I knew I needed a fund. I started a real job but, at the same time, my mind was on art and dancing. My job didn’t cover what I needed to open a studio, so I asked my parents to give me a seed fund. They supported my idea, and gave me the seed funding.
I found a space in the old city. We started with 10 kids, and now we have between 30 to 60, depending on the season. We also offer contemporary, yoga and salsa for adults. There are also workshops for women in villages and camps. It’s not only the studio; it’s a larger movement.
What exactly does the Ramallah Ballet Center offer in terms of classes?
We offer ballet classes for kids ages three to 14. For adults, we offer contemporary ballet, yoga, salsa and belly dance. We also offer workshops, but those are irregular. It depends on the teachers. I’m always under pressure to find teachers. By chance I found a dance teacher living here with her husband for three years. She’s worked with the students for one year now, and will continue for two more years. It’s amazing how much the students’ technique has improved in the past year.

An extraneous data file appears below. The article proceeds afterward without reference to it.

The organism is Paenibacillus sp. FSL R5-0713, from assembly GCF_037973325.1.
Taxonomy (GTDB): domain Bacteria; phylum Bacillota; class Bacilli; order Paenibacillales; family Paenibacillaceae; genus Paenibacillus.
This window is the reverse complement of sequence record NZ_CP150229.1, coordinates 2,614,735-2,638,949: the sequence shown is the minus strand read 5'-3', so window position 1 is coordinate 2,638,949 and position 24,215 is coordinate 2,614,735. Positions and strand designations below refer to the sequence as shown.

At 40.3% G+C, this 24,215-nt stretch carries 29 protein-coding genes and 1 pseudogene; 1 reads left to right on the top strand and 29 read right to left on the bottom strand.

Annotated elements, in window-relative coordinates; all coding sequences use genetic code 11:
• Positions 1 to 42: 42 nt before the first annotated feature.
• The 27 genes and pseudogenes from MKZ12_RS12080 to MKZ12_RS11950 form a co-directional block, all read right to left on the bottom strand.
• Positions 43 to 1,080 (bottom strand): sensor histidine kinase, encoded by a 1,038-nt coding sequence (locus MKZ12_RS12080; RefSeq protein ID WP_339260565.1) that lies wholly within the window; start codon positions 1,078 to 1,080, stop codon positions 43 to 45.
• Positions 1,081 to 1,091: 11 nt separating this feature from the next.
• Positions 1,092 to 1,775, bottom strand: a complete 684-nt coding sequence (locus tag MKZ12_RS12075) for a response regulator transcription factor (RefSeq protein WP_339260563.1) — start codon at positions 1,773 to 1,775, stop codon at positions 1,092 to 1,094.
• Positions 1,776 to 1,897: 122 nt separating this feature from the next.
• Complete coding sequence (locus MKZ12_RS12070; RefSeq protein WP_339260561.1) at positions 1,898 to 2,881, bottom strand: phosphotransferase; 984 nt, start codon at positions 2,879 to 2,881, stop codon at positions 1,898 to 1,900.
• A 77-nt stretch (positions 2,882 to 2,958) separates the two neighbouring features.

How have you seen your students grow through dance?
When they first came, they were shy. They didn’t know what ballet is. We started with movement games with the young ones. Soon, they loved it and wanted to continue. I saw smiles on their faces.
When I started teaching, I wanted to be very strict and offer technique, but I saw that my students just wanted to express. They didn’t want to memorize rules and steps, so I taught them ballet basics and we switched to contemporary. Now the students are more confident. Dance develops the students’ bodies and minds. It helps them to be more focused, creative and healthy, and to think about their wellbeing. This is not just an opinion; it’s based on what parents have told me.
How did your community respond to the dance school? Were they always open to it?